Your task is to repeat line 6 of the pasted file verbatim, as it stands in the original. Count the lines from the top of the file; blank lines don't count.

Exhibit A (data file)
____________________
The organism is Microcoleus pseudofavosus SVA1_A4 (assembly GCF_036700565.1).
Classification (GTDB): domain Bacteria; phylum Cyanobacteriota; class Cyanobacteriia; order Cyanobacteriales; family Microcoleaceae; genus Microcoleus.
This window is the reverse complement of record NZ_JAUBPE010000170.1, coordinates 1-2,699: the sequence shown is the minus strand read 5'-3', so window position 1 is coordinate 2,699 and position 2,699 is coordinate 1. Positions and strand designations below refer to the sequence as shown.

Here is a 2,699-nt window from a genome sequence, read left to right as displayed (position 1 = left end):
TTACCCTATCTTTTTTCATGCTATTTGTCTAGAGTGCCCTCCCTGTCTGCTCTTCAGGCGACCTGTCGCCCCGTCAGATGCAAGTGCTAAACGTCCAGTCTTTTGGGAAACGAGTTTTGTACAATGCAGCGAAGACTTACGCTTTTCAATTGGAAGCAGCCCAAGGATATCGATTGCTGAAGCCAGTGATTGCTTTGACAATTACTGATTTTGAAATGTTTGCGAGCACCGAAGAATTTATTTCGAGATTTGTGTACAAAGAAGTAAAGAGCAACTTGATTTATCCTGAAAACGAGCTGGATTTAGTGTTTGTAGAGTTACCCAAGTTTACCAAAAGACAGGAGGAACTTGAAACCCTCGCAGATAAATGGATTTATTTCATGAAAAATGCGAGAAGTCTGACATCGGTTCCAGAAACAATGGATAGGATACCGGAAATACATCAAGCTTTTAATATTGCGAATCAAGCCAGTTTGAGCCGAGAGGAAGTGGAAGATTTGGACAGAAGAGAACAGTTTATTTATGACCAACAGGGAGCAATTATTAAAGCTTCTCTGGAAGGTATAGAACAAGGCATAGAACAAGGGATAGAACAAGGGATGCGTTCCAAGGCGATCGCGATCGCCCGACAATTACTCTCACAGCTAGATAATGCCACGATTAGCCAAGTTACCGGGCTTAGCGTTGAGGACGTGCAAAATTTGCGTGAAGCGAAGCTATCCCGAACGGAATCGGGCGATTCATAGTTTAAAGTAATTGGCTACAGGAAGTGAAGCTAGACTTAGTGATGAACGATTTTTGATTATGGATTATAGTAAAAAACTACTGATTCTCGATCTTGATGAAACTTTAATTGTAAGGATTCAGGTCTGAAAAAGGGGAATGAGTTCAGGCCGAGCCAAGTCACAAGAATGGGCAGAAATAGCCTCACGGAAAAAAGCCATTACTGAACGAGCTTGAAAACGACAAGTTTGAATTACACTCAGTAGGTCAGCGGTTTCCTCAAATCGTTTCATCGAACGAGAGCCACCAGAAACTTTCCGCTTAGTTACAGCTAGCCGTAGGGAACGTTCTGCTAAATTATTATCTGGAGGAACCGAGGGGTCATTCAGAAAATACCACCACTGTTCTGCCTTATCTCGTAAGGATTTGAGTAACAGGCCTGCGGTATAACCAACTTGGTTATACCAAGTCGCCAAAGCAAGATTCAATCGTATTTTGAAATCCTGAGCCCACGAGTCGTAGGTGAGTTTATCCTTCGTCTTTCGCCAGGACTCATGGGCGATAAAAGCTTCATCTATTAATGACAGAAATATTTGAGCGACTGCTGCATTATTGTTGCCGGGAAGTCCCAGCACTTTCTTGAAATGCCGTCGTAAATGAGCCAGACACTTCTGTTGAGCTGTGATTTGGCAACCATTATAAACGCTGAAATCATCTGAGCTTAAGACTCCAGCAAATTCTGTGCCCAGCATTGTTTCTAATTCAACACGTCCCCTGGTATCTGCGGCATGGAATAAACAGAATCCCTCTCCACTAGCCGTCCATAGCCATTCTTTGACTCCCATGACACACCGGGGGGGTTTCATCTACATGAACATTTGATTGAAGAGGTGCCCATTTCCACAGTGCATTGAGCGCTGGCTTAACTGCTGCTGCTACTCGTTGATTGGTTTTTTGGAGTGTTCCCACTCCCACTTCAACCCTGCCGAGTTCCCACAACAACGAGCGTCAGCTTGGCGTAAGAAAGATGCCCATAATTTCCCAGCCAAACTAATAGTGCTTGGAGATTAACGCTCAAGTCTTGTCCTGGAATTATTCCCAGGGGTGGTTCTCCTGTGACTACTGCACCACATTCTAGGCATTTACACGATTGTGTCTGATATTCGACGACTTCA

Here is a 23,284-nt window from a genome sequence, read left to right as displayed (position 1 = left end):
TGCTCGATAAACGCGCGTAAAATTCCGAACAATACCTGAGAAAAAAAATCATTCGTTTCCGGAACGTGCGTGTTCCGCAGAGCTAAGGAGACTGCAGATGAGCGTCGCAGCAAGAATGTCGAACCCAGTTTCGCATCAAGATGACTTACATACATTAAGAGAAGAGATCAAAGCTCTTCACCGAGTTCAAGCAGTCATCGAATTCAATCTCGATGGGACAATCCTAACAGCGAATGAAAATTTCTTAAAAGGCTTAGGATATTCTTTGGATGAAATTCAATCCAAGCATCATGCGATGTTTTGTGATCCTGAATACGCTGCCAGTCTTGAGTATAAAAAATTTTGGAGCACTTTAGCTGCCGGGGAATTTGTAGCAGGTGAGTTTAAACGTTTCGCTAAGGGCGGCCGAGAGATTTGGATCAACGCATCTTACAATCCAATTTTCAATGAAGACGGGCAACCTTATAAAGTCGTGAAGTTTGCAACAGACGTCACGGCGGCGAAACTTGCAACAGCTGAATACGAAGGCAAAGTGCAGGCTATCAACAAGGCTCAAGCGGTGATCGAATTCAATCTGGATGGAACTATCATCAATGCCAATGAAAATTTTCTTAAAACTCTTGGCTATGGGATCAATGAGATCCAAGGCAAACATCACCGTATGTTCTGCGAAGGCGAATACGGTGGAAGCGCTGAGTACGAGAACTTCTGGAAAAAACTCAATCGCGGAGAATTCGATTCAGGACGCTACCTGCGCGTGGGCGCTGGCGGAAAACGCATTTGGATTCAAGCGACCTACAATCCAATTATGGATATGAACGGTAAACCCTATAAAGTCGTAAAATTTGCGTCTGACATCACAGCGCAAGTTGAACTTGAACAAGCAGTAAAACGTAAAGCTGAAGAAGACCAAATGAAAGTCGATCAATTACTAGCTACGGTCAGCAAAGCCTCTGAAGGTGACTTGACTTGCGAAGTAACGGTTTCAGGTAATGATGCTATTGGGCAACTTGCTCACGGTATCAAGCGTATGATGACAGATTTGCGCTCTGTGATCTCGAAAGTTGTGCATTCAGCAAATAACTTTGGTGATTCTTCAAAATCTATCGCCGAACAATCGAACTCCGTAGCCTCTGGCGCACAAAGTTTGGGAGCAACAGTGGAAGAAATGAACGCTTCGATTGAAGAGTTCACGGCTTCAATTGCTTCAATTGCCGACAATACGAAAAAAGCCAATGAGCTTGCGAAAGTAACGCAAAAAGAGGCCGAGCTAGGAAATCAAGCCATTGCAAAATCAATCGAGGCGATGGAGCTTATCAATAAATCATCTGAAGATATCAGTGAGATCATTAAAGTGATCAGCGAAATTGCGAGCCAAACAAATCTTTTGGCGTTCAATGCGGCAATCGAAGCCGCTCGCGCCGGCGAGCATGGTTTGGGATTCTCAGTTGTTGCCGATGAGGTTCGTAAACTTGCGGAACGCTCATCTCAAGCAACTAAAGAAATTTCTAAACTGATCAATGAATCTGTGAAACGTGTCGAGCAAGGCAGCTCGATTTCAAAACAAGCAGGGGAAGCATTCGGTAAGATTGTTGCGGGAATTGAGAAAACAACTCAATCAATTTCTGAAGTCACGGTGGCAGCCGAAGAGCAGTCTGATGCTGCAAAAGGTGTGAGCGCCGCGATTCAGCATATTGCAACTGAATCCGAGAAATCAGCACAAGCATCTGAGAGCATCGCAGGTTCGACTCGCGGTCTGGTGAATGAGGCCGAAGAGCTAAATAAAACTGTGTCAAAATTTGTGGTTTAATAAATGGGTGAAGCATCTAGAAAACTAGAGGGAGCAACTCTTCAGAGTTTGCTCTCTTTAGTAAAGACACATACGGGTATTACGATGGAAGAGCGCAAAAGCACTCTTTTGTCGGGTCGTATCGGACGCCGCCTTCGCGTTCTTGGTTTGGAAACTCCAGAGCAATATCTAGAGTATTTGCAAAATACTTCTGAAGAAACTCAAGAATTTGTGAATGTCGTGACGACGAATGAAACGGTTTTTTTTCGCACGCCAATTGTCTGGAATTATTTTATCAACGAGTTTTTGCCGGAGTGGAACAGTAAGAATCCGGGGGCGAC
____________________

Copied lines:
Here is a 23,284-nt window from a genome sequence, read left to right as displayed (position 1 = left end):